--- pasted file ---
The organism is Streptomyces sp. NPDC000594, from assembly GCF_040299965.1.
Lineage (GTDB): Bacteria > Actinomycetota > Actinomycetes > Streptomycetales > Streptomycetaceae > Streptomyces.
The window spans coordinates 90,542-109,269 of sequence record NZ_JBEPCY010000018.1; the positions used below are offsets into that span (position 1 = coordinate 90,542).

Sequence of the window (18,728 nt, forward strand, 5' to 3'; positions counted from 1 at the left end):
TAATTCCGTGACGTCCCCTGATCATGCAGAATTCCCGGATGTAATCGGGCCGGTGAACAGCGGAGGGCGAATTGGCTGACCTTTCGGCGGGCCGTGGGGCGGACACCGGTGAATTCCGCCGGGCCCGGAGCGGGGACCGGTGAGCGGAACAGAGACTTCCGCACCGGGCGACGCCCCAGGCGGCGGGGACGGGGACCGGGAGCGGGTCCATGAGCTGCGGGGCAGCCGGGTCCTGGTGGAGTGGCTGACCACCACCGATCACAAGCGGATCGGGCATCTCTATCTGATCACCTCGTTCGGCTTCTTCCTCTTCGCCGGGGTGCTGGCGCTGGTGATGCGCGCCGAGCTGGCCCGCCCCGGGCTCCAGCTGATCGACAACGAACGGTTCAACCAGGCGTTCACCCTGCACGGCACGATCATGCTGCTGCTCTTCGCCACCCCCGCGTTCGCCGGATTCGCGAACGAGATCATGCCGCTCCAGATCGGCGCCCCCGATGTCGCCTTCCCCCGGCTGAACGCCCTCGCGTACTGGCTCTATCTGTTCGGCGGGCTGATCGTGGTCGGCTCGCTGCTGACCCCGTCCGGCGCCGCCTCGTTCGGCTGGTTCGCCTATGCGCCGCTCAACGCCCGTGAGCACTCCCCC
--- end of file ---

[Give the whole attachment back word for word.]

The organism is Streptomyces sp. NPDC000594, from assembly GCF_040299965.1.
Lineage (GTDB): Bacteria > Actinomycetota > Actinomycetes > Streptomycetales > Streptomycetaceae > Streptomyces.
The window spans coordinates 90,542-109,269 of sequence record NZ_JBEPCY010000018.1; the positions used below are offsets into that span (position 1 = coordinate 90,542).

Sequence of the window (18,728 nt, forward strand, 5' to 3'; positions counted from 1 at the left end):
TAATTCCGTGACGTCCCCTGATCATGCAGAATTCCCGGATGTAATCGGGCCGGTGAACAGCGGAGGGCGAATTGGCTGACCTTTCGGCGGGCCGTGGGGCGGACACCGGTGAATTCCGCCGGGCCCGGAGCGGGGACCGGTGAGCGGAACAGAGACTTCCGCACCGGGCGACGCCCCAGGCGGCGGGGACGGGGACCGGGAGCGGGTCCATGAGCTGCGGGGCAGCCGGGTCCTGGTGGAGTGGCTGACCACCACCGATCACAAGCGGATCGGGCATCTCTATCTGATCACCTCGTTCGGCTTCTTCCTCTTCGCCGGGGTGCTGGCGCTGGTGATGCGCGCCGAGCTGGCCCGCCCCGGGCTCCAGCTGATCGACAACGAACGGTTCAACCAGGCGTTCACCCTGCACGGCACGATCATGCTGCTGCTCTTCGCCACCCCCGCGTTCGCCGGATTCGCGAACGAGATCATGCCGCTCCAGATCGGCGCCCCCGATGTCGCCTTCCCCCGGCTGAACGCCCTCGCGTACTGGCTCTATCTGTTCGGCGGGCTGATCGTGGTCGGCTCGCTGCTGACCCCGTCCGGCGCCGCCTCGTTCGGCTGGTTCGCCTATGCGCCGCTCAACGCCCGTGAGCACTCCCCC